How to Extend Your Stay or Change Your Status While on a B Visa
The steps you must take as a B visa entrant to request an extension of stay in the U.S.
During your visit to the U.S. on a B-1 or B-2 visa, your plans may change. Perhaps you will be given the opportunity to stay in the U.S. longer than you initially expected or even a chance to work or study in the U.S. for a temporary period of time.
If this is the case, you will need to file Form I-539, Application to Extend/Change Nonimmigrant Status with U.S. Citizenship and Immigration Services (USCIS). Whether or not USCIS approves your application is completely within its discretion, so you should make sure to provide plenty of evidence to show that you intended to remain in the U.S. for only the authorized period of time and that you entered as a tourist for business, pleasure, or medical treatment, even if your plans have now changed.
Here you will find information how to submit an extension or change of B-1 or B-2 nonimmigrant classification with USCIS as well as practical advice on timing and remaining compliant with the terms of your visitor visa while you wait for a decision.
When to File Your Change or Extension Request
You should file your request as soon as you learn you might need to change your nonimmigrant classification or stay in the U.S. for a longer period of time. USCIS recommends that you file your request at least 60 days before your permitted stay expires -- as shown on your Form I-94, which you will need to download from the U.S. Customs and Border Protection (CBP) website. In many cases, this will be impossible, as the reason why you need to stay in the U.S. for longer than expected might have arisen at the last moment.
If you file after your B-1 or B-2 status has expired, you are now considered “out of status.” In order to successfully change your status or extend your stay, you must show that there were extraordinary circumstances beyond your control that caused you to delay filing your request and that the time elapsed was reasonable given the circumstances. Good examples of “extraordinary circumstances” are medical emergencies, loss or theft of your passport or other travel documents, or if you can show that you attempted to file your request and it was returned because it was unknowingly “defective” due to missing information, filing fee, or other documents.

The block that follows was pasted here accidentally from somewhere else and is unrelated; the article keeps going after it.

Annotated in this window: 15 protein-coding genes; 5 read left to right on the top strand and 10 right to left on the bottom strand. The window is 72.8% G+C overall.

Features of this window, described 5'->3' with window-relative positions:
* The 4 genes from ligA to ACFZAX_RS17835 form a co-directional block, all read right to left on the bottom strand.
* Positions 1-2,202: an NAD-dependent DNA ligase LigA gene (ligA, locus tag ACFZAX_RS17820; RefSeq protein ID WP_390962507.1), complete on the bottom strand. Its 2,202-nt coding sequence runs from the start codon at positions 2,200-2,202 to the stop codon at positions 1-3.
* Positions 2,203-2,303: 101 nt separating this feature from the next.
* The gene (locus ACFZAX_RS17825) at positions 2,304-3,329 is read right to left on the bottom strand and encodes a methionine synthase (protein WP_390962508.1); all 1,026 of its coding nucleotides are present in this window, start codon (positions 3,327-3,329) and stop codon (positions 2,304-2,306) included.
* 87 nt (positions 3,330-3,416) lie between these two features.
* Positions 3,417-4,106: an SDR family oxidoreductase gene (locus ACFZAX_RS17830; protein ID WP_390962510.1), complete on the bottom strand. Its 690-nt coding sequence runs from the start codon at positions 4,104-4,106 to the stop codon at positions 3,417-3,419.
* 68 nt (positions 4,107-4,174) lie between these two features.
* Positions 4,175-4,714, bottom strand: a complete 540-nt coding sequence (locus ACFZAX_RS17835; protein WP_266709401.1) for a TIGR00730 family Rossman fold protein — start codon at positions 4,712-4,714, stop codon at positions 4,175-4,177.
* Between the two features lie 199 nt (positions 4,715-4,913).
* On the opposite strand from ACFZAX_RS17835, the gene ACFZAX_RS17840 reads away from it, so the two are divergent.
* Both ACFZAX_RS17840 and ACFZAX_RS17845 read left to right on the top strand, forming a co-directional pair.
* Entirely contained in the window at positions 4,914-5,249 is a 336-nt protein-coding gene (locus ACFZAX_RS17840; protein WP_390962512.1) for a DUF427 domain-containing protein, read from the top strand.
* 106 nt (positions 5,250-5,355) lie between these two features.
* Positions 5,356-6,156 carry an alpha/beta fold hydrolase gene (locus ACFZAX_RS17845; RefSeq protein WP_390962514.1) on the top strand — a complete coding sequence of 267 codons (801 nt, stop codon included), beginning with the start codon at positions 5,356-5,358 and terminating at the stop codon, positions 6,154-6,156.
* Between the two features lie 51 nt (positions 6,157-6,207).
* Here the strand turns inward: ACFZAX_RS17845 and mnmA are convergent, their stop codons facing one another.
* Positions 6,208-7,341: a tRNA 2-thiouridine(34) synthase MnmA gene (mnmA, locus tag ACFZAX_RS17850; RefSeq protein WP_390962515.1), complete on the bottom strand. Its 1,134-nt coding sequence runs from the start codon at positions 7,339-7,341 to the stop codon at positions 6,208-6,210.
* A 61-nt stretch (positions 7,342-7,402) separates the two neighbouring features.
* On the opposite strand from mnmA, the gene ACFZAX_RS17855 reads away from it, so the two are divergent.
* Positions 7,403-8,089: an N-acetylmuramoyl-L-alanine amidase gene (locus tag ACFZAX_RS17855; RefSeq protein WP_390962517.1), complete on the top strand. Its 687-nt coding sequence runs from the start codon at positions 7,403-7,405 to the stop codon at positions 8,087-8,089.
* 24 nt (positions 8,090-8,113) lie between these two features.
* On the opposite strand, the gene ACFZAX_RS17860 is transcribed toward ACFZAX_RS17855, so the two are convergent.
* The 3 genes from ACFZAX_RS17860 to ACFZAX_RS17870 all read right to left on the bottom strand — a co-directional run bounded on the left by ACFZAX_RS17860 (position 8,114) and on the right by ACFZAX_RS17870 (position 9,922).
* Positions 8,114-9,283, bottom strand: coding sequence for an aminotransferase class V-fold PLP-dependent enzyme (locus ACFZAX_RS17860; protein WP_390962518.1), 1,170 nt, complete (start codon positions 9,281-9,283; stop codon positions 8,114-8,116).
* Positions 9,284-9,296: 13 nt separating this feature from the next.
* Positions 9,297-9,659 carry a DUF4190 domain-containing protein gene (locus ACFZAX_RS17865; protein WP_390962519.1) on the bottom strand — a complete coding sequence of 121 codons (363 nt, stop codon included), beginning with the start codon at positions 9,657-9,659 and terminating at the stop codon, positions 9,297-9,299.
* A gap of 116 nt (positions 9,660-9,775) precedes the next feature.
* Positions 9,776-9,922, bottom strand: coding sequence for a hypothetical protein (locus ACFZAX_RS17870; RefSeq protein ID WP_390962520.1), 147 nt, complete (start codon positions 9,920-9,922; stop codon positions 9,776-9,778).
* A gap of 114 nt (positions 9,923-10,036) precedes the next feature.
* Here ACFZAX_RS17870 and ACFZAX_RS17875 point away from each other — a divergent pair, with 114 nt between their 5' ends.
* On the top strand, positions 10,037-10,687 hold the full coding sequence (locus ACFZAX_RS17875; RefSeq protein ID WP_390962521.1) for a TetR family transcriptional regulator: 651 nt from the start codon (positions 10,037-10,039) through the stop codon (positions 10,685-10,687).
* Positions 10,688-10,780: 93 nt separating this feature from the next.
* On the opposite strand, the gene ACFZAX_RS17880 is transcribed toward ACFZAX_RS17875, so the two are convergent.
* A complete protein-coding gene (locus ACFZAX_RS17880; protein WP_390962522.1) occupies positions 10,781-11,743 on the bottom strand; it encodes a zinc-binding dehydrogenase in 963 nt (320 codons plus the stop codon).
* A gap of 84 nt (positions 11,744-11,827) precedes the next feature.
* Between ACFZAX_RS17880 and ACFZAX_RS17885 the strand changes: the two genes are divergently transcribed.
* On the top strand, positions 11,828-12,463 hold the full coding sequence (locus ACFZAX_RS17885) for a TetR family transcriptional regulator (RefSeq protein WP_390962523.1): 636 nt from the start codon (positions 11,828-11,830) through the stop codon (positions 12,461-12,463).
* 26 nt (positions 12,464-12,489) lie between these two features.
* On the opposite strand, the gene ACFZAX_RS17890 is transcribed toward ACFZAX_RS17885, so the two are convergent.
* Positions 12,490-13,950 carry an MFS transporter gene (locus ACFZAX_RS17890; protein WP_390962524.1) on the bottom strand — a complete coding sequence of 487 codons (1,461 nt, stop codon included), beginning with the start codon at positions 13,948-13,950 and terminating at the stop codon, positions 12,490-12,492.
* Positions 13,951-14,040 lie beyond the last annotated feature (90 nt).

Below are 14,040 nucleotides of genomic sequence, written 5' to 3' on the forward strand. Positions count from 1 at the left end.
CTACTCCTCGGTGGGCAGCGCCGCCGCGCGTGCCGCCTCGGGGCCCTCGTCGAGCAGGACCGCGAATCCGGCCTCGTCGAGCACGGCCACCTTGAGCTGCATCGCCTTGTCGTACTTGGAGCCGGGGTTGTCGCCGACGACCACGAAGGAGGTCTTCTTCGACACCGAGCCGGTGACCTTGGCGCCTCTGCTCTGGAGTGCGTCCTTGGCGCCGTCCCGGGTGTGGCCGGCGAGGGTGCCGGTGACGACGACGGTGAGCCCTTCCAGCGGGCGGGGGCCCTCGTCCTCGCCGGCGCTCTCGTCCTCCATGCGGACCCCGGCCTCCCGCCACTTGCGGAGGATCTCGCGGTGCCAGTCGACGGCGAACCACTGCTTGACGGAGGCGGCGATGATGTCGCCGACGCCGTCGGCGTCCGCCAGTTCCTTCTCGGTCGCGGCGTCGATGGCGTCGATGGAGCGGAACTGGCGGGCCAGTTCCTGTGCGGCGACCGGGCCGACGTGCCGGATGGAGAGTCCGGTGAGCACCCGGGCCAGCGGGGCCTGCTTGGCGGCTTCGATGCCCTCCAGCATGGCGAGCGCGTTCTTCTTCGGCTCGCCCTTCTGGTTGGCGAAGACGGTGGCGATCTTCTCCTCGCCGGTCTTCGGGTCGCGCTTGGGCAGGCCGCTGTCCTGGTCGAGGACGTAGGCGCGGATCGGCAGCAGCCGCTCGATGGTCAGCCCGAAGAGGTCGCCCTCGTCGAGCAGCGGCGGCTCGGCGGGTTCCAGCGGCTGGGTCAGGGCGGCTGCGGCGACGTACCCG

If you cannot provide USCIS with a convincing reason for why you fell out of status, you will unable to change or extend your B visa classification and should consult with an immigration attorney who can advise you whether or not it is in your best interest to immediately depart the U.S. and apply for the visa that you need from your home country. Be aware that if you remain in the U.S. for 180 days or more after your B status expires, you may be barred from applying for future immigration benefits for many years. For more on this, see “Consequences of Unlawful Presence in the U.S. – Three- and Ten-Year Time Bars.”
What You Will Need to Show to Extend Your Stay or Change Your Status
To extend your stay or change your status, you will need to show much of the same evidence that you did when you initially applied for your B-1 or B-2 visa. This includes evidence that you can support yourself financially during your time in the U.S. and a written statement explaining the reasons for the extension request. Be sure to provide details to show that you intend to return to your home country, that you still have economic and social ties abroad, and that you have enough money to remain in the U.S. for this longer period of time.
Some examples of the types of evidence that USCIS wants to see are:
- documents showing the reason for your extended visit (such as medical records, police reports documenting an emergency, letters from U.S. relatives who need you to remain longer than expected)
- planned arrangements to depart from the United States (if you are extending your stay)
- bank accounts and pay stubs showing you have sufficient funds to support yourself in the United States
- letter or an Affidavit of Support from a U.S. friend or relative